Fred Barnes’ Conservative Wisdom

Fred BarnesFred Barnes used to be a centrist on The McLaughlin Group. That’s what made that show so vile: Barnes is a conservative extremist. The McLaughlin Group was the first time I noticed that the news could distort without lying. Barnes works for that bastion of moderation The Weekly Standard. And today he is proclaiming that Obama’s performance last night in the debate was Not a Game Changer.

I suppose this is enough to conclude that Obama did really well. If the executive editor of The Weekly Standard says that Obama did as well as Romney, you know Obama must have been really good. But there is more to the column than that. And it is despicable.

Barnes admits that Obama had his moments, but apparently, he was watching a different debate. Every time Obama made a good point, Barnes claims, Romney was able to counter it. I will allow that this occasionally happened, but it was the exception, not the rule. What’s more, according to Barnes, Romney had his own moments. Example? After Obama listed his accomplishments, Romney listed Obama’s failures. And what were those? Obama said he would get unemployment below 5.4%—before the economic crash. He said he would reform Medicare—which he has done. He said he would do immigration reform—which Republicans blocked. Only in the right wing media echo chamber are these standard campaign canards considered brilliant. I’m sure among the Fox News faithful, these lines kill. But those people already hate the President.

The bulk of Barnes’ column is a kind of “It depends on what the meaning of the word ‘is’ is” argument about the President’s Benghazi attack statement. Barnes—and just about every other conservative commentator—is trying to make the argument that Obama, “spoke about a generic terrorist attack but didn’t specifically attach that label to what had occurred in Benghazi.” Except that he said that in relation to the Benghazi attack. This is madness.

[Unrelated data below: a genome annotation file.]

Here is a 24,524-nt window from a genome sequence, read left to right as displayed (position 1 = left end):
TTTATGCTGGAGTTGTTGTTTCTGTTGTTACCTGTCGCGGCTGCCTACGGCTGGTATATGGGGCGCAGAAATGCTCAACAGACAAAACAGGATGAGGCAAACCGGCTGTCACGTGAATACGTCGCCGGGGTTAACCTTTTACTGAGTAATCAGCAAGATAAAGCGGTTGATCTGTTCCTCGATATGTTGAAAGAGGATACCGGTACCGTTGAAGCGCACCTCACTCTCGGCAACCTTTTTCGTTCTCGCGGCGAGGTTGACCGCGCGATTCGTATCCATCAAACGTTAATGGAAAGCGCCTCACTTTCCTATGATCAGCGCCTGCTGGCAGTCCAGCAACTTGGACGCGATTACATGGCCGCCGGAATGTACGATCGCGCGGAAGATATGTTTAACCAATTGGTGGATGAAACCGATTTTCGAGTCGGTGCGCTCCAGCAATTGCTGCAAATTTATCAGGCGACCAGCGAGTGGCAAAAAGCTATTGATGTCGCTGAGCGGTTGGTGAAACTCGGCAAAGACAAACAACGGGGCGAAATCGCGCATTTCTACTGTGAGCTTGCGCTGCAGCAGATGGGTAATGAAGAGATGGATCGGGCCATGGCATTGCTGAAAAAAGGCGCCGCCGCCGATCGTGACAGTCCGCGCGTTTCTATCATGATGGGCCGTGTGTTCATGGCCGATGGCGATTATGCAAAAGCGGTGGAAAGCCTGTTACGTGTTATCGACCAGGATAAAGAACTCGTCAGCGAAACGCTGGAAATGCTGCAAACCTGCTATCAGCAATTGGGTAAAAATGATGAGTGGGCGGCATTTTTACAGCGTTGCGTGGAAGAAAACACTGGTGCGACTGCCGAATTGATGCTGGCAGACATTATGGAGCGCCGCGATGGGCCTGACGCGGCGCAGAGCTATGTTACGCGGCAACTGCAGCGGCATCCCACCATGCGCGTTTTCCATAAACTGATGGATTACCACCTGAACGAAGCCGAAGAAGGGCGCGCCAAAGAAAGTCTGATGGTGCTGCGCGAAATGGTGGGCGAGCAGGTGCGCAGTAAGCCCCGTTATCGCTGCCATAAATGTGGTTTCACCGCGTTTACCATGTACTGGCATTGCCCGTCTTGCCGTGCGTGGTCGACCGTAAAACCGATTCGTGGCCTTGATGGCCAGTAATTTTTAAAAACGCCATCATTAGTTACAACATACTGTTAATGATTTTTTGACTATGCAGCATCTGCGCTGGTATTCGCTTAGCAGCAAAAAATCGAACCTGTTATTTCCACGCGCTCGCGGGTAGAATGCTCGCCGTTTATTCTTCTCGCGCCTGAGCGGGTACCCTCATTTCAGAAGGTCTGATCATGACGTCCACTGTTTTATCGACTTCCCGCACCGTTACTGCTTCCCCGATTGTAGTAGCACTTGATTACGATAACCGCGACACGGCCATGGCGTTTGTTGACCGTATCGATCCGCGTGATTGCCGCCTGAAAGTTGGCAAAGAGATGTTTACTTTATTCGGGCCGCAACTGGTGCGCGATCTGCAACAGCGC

Barnes finishes up by noting that the debate was very agressive and that it didn’t hurt either candidate. Perhaps. I thought that Romney came off as small and unserious. But I know that I’m biased, although surely not as much so as Barnes. Time will tell. My guess is that Obama helped himself by a small but significant amount—perhaps one percentage point. I’m looking forward to the next couple of days.


Barnes also claims, “Vice President Joe Biden made a boorish spectacle of himself.” And, “That didn’t change the campaign equation.” Except, you know, it did:

Popular Vote - 16 Oct 2012

Ezra Klein backs me up on Romney’s rebuttal to Obama’s accomplishments:

This was, on first viewing, a devastating indictment of Obama. On rereading, it’s still harsh and effective. But it’s also telling. Most of what’s in here either wasn’t under Obama’s control or flatly isn’t true. Unemployment isn’t 5.4 percent because the recession, which predated Obama’s presidency, was vastly worse than anyone knew when that December 2008 estimate was made. That basically covers the food stamp and unemployment and median income charges, too. Obama could have done a bit better around the margins. But the bulk of the blame here goes to the recession — and, for the record, our economic performance, given the kind of recession we had, is a lot better than most people realize.

Obama hasn’t put forward a plan on Social Security, but between the Affordable Care Act and his 2013 budget, he’s put forward a much more ambitious and detailed Medicare plan than Romney has. The promise to cut health insurance premiums by $2,500, while audacious and probably unlikely, is tied to the Affordable Care Act, which doesn’t begin until 2014 — so that’s best understood as in progress.

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About Frank Moraes

Frank Moraes is a freelance writer and editor online and in print. He is educated as a scientist with a PhD in Atmospheric Physics. He has worked in climate science, remote sensing, throughout the computer industry, and as a college physics instructor. Find out more at About Frank Moraes.

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